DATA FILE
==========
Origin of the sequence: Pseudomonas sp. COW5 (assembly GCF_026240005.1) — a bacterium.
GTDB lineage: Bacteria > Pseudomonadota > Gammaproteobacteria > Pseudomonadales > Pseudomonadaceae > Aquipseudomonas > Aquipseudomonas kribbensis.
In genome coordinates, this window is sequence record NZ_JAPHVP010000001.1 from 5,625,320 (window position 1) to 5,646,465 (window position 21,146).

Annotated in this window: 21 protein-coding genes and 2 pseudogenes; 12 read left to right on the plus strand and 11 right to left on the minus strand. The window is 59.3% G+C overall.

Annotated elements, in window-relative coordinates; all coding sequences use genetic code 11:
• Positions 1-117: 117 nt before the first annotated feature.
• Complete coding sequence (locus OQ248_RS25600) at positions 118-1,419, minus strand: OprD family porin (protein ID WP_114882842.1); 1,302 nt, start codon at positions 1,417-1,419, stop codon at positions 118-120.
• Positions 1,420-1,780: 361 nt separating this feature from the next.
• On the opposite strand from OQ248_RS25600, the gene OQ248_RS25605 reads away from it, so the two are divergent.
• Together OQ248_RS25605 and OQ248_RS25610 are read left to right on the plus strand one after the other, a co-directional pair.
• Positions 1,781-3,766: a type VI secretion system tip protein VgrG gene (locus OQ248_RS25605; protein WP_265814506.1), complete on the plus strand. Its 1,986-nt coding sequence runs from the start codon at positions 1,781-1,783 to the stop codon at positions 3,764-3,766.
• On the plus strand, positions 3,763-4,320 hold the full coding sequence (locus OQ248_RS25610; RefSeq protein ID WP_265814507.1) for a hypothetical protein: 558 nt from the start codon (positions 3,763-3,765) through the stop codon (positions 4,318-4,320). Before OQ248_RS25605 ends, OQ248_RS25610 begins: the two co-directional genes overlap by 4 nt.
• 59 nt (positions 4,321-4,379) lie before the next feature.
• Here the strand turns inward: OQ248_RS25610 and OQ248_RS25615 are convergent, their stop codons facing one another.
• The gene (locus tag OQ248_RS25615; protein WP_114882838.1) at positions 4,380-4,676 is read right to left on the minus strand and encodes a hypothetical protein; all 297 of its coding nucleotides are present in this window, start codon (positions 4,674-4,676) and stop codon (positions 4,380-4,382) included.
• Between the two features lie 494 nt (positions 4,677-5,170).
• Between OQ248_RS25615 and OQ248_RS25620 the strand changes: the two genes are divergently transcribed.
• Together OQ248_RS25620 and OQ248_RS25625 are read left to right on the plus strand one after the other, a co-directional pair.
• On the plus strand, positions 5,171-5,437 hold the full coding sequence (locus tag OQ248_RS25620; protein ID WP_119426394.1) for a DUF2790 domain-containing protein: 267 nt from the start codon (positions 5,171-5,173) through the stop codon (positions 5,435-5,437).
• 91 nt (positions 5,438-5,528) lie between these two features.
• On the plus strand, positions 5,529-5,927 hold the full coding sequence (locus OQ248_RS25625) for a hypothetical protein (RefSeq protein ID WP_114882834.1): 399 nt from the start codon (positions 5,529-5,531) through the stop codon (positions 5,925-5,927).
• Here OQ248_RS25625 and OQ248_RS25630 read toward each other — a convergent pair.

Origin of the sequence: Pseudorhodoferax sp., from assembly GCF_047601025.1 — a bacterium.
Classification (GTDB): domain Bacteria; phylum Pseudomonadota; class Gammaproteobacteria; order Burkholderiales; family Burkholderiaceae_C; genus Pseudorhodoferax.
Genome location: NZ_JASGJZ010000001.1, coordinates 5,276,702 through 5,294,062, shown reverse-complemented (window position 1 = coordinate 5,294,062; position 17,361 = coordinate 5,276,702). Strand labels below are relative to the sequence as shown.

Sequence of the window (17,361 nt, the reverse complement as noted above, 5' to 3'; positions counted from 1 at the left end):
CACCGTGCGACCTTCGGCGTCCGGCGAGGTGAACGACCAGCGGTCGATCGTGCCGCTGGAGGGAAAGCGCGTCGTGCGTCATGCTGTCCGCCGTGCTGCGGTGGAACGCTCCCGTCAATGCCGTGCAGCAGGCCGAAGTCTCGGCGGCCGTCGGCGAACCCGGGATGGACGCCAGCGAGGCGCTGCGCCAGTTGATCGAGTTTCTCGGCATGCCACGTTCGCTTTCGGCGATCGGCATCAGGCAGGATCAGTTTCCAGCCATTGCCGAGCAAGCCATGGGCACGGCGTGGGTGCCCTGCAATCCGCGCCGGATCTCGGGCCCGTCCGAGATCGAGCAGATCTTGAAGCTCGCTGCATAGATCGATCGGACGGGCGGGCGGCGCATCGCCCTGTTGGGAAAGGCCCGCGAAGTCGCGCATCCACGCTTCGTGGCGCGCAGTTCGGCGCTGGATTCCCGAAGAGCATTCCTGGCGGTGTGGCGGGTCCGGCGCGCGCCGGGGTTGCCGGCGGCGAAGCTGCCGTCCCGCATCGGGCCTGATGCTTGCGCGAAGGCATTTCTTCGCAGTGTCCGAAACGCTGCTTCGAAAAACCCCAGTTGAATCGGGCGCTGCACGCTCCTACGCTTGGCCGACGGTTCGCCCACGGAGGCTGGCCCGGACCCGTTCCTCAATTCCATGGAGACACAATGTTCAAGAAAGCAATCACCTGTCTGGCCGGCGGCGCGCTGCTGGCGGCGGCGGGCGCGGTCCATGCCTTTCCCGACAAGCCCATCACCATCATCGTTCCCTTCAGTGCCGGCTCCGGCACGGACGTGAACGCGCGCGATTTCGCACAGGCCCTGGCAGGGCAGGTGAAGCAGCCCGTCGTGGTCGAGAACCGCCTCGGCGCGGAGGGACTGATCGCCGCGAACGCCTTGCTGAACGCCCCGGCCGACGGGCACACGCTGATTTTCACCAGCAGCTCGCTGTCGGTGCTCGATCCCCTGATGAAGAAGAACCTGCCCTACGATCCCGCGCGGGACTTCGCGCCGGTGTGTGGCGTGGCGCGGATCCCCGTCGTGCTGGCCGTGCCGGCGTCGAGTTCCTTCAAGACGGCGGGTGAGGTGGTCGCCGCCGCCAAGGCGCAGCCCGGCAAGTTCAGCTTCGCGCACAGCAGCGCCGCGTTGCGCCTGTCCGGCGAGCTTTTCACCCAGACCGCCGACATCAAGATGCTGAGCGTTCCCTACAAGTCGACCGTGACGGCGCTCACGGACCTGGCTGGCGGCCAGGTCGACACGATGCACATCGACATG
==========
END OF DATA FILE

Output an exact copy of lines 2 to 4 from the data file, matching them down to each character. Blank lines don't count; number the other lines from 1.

GTDB lineage: Bacteria > Pseudomonadota > Gammaproteobacteria > Pseudomonadales > Pseudomonadaceae > Aquipseudomonas > Aquipseudomonas kribbensis.
In genome coordinates, this window is sequence record NZ_JAPHVP010000001.1 from 5,625,320 (window position 1) to 5,646,465 (window position 21,146).

Annotated in this window: 21 protein-coding genes and 2 pseudogenes; 12 read left to right on the plus strand and 11 right to left on the minus strand. The window is 59.3% G+C overall.